Espresso TV’s editorial board members say they see a sign of “political pressure” in lawmaker’s Sergii Leshchenko request to National Anti-Corruption Bureau of Ukraine to investigate the sales of the Espresso TV shares by ex-Prime Minister Arseniy Yatsenyuk and Inna Avakova, wife of Ukraine’s Interior Minister Arsen Avakov.
On Dec. 30, Yatsenyuk and Avakova sold their shares (30 and 40 percent respectively) in Espresso TV channel to Atmosphere Entertainment Inc., a firm registered in New York and owned by Ivan Zhevago, son of Ukrainian oligarch and lawmaker Kostyantyn Zhevago.
Yatsenyuk bought his shares in June for a price of Hr 3.8 million (or $145,000) and sold it six months later to Zhevago for $1.5 million, making a profit of nearly 1,000 percent.
While Leshchenko said the deal raises red flags on money laundering, Espresso TV team believes that Leshchenko’s statements and the news about the change of ownership of the Espresso TV channel published on different media outlets are considered to be “a political campaign aimed at destroying the channel.”
In a statement published on Espresso TV website on Jan. 12, Atmosphere Entertainment Inc. said they “were surprised” to find out the news about the allegedly “doubtful” deal on Espresso TV channel.
“Atmosphere Entertainment, Inc. is a private American company that does not interfere in editorial decisions and is not under any politically influence in the US, Ukraine or other jurisdictions,” reads the statement. “We suspect that such news are explained by intentions to discredit our new media assets, to exert pressure on their employees, and to increase the monopoly influence of existing groups on the Ukrainian television market.”
Espresso TV co-founder and lawmaker from Yatsenyuk’s People’s Front Party Mykola Kniazhytskiy earlier told the Kyiv Post that he’s not afraid of any investigation. He said Yatsenyuk bought his share at a rate set in 2013 when Espresso TV was just in the making.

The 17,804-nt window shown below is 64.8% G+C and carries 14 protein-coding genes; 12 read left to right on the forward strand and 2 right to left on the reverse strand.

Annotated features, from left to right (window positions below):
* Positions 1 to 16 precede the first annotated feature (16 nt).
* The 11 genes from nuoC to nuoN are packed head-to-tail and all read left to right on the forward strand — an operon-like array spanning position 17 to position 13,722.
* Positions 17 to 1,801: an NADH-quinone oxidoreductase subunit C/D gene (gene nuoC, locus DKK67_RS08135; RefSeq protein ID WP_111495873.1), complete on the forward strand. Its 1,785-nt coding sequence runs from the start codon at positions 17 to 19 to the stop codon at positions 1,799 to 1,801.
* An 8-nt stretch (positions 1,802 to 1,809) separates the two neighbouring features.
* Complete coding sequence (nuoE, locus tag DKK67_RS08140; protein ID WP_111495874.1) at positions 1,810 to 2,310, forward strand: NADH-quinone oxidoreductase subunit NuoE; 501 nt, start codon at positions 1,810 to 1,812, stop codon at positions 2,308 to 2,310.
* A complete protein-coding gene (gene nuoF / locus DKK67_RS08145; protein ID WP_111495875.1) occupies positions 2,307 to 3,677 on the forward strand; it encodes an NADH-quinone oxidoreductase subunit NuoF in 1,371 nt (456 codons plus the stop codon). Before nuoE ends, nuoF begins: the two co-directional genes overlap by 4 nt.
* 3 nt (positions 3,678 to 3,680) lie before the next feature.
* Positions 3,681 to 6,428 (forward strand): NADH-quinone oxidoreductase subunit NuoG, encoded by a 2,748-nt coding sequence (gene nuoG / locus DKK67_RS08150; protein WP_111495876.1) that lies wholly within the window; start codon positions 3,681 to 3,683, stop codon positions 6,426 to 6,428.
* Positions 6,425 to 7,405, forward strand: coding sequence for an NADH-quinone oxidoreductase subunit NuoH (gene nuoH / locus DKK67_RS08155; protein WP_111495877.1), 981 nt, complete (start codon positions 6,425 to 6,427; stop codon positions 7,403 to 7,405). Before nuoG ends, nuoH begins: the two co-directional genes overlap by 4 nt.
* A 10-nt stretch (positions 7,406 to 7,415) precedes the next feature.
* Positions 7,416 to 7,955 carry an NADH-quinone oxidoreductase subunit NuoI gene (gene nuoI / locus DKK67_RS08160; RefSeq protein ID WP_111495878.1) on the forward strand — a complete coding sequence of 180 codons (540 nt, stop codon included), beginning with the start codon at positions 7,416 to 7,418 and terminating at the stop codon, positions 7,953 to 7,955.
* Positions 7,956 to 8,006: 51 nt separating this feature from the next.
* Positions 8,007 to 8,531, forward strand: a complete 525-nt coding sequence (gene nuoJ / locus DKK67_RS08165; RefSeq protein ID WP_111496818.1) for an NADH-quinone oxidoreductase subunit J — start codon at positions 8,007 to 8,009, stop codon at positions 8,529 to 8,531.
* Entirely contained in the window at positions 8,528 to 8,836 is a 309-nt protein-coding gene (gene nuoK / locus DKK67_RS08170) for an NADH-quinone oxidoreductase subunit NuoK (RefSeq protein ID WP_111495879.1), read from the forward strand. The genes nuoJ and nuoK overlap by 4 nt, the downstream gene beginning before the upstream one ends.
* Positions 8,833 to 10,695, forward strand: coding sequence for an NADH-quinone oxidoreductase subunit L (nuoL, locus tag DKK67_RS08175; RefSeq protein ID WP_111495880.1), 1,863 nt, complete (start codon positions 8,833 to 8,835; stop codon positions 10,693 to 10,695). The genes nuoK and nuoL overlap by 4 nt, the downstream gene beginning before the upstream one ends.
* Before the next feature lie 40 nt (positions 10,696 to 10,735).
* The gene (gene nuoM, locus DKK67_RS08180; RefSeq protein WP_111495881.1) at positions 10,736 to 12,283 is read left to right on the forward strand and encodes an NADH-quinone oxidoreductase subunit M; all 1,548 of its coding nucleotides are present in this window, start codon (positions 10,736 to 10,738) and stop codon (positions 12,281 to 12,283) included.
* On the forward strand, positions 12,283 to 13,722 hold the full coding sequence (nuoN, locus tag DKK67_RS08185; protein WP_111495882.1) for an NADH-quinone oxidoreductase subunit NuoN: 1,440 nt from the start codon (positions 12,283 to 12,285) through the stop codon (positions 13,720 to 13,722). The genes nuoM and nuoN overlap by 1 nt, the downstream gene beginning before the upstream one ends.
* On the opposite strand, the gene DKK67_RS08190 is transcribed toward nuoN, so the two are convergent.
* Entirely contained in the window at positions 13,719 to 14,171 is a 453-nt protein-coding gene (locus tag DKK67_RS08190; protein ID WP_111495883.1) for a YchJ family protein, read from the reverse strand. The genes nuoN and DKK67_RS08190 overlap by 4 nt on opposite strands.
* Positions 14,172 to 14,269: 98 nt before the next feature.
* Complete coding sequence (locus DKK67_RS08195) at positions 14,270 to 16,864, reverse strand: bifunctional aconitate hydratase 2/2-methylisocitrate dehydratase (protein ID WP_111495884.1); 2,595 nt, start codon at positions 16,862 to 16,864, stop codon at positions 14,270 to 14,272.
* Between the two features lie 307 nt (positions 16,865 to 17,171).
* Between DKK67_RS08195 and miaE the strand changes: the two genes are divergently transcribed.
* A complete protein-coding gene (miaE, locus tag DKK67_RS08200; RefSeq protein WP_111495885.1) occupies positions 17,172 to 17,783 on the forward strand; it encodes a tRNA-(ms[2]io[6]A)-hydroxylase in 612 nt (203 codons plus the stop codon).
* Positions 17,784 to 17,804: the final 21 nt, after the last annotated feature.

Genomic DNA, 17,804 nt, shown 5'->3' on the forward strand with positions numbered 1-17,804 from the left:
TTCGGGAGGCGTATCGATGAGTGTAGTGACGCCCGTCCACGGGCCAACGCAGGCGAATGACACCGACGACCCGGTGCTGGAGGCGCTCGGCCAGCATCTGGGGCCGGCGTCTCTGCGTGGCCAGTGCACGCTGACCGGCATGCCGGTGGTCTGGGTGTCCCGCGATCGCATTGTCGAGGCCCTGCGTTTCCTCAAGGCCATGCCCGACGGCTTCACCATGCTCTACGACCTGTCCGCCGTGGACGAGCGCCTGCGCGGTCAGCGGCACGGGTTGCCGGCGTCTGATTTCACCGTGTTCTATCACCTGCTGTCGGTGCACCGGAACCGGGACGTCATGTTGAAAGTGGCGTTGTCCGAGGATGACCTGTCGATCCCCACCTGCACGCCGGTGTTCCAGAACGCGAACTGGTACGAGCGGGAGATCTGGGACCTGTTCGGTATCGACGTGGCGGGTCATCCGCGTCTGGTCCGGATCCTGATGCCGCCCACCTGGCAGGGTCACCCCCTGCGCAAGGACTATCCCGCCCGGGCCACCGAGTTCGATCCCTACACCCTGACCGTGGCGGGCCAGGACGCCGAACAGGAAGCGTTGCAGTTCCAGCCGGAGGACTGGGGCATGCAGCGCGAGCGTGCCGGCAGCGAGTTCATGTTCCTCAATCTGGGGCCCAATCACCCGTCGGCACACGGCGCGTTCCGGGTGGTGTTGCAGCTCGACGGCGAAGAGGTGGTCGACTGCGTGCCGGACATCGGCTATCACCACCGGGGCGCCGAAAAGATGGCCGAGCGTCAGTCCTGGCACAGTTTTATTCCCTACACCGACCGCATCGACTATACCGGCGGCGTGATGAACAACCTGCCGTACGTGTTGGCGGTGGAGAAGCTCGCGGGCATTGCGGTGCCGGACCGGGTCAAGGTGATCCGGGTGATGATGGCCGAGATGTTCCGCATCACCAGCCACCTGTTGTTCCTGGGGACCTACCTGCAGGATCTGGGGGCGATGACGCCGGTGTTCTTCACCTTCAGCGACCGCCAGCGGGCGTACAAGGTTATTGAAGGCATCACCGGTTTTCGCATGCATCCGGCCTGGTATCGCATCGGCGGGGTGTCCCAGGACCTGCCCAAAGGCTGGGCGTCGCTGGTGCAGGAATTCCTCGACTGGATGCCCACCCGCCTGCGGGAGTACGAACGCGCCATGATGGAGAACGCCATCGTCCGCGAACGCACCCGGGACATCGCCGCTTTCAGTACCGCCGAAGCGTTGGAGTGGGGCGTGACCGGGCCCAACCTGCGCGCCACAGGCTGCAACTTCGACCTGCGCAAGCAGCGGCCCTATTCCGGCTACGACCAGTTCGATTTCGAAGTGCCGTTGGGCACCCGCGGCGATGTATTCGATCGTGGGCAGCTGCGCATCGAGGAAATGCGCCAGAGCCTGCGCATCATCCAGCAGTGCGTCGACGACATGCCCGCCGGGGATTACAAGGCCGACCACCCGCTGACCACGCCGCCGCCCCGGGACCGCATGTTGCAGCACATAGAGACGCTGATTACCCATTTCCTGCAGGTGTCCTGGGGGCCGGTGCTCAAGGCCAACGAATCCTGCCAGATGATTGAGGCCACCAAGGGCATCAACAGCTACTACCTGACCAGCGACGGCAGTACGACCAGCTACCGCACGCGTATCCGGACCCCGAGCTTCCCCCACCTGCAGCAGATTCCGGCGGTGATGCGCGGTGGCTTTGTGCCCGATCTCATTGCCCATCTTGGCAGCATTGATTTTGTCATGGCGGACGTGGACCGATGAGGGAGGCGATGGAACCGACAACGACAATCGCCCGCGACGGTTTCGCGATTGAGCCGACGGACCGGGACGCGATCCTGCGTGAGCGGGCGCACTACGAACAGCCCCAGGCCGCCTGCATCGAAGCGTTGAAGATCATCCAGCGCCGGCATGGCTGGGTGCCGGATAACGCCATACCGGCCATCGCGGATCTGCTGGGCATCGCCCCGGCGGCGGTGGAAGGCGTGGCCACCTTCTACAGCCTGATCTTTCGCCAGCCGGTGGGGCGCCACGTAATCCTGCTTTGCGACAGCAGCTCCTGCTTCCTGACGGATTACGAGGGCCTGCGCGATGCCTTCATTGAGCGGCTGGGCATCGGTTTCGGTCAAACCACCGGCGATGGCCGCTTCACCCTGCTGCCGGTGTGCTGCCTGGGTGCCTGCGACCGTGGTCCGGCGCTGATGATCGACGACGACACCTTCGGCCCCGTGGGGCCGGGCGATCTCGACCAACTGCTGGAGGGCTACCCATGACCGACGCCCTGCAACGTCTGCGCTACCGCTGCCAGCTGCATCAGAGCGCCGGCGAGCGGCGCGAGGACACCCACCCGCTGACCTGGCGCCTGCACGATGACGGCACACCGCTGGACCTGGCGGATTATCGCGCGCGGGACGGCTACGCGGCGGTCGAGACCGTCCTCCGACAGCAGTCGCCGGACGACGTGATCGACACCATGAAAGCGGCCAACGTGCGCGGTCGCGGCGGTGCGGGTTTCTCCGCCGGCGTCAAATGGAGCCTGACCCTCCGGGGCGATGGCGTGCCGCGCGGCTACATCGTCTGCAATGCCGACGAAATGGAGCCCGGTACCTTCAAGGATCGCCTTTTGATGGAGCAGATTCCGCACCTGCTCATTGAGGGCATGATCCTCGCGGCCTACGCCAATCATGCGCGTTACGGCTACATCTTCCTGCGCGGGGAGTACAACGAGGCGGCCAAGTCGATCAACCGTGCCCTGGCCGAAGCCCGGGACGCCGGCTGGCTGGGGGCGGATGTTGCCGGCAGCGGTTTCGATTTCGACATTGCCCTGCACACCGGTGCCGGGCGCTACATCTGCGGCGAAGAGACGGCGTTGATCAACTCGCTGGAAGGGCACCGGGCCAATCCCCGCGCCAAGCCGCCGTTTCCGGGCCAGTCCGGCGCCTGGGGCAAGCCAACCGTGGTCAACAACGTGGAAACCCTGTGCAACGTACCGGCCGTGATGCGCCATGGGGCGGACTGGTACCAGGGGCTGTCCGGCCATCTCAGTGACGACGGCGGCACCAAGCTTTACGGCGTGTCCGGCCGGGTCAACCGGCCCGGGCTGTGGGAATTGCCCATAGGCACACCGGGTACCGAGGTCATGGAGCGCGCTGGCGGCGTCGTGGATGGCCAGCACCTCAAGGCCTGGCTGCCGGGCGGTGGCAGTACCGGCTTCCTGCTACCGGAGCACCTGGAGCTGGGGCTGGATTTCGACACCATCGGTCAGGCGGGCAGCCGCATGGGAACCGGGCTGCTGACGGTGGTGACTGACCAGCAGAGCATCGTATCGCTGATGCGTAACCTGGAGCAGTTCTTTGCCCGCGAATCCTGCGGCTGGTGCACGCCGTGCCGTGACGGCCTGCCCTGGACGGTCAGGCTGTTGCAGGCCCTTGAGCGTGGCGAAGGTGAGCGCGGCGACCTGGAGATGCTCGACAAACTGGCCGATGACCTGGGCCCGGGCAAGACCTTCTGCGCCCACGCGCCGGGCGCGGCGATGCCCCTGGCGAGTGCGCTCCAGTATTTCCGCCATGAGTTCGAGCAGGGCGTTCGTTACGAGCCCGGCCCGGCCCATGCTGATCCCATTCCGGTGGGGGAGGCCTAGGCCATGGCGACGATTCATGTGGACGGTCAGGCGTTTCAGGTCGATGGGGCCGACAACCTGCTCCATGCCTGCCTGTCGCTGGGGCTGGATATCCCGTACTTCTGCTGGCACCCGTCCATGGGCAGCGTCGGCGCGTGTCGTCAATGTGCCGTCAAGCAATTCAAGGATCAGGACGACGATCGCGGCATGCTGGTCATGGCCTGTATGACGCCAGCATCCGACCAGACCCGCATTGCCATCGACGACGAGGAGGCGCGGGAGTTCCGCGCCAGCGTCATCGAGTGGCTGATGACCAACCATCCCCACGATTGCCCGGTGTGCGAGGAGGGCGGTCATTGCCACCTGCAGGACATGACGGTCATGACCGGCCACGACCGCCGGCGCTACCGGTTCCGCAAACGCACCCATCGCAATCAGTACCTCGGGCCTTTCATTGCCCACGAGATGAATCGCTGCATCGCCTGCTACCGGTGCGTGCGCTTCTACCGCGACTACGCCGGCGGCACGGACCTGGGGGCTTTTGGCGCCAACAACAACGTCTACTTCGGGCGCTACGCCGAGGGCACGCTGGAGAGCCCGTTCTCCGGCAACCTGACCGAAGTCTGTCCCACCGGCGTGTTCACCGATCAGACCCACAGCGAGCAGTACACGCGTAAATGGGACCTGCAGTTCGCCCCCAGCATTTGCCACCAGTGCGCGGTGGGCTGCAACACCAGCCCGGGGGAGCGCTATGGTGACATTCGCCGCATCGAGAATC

In a op-ed published on Detector Media website on Jan. 12, Kniazhytskiy also calls the deal “the transparent media sales operation in Ukraine.” He also claims that the information about the deal became public immediately and both – Yatsenyuk and Avakova are going to pay taxes to the state budget.
Commenting the deal, Yatsenyuk said in his Facebook post on Jan. 12 that he sold his shares openly “because the politician is not the best media owner.”
“I sold it to the US company and will pay millions of taxes to the Ukrainian budget,” Yatsenyuk wrote. Olga Lappo, Yatsenyuk’s spokesperson, earlier said that Yatsenyuk will now pay Hr 7 million ($249,000) in taxes to the state budget.
Ukraine’s TV channels have for years been owned by oligarchs who use them for political influence rather than running them as businesses that practice independent journalism. Ten of 11 national television channels are directly or indirectly connected to politicians and oligarchs, according to a report published by the Institute of Mass Information and Reporters Without Borders media watchdogs in September.
Otar Dovzhenko, a media expert and a lecturer at the School of Journalism at Ukrainian Catholic University, is certain that a news TV channel can’t make a profitable business in Ukraine.
“They have small share of advertising, its production is relatively expensive, the product they produce can only be used once and it is impossible to sell to other broadcasters,” Dovzhenko told the Kyiv Post.
He also said that the cost of Espresso shares might be “a purely virtual concept.”
“I assume that the real amount paid for the channel has nothing to do with the reported figures. There might be no money at all – politicians often don’t use money for their deals.”
The reason for change in media ownership has something to do with the looming 2019 elections, according to Dovzhenko.
“Espresso has always been associated with politics and political influence. It was launched for this purpose. Obviously, the change in the ownership of media assets with a rather noticeable rating (between 0.5 and 1 percent of the share which is not so bad for the news channel) a year before the election can’t be a coincidence.”
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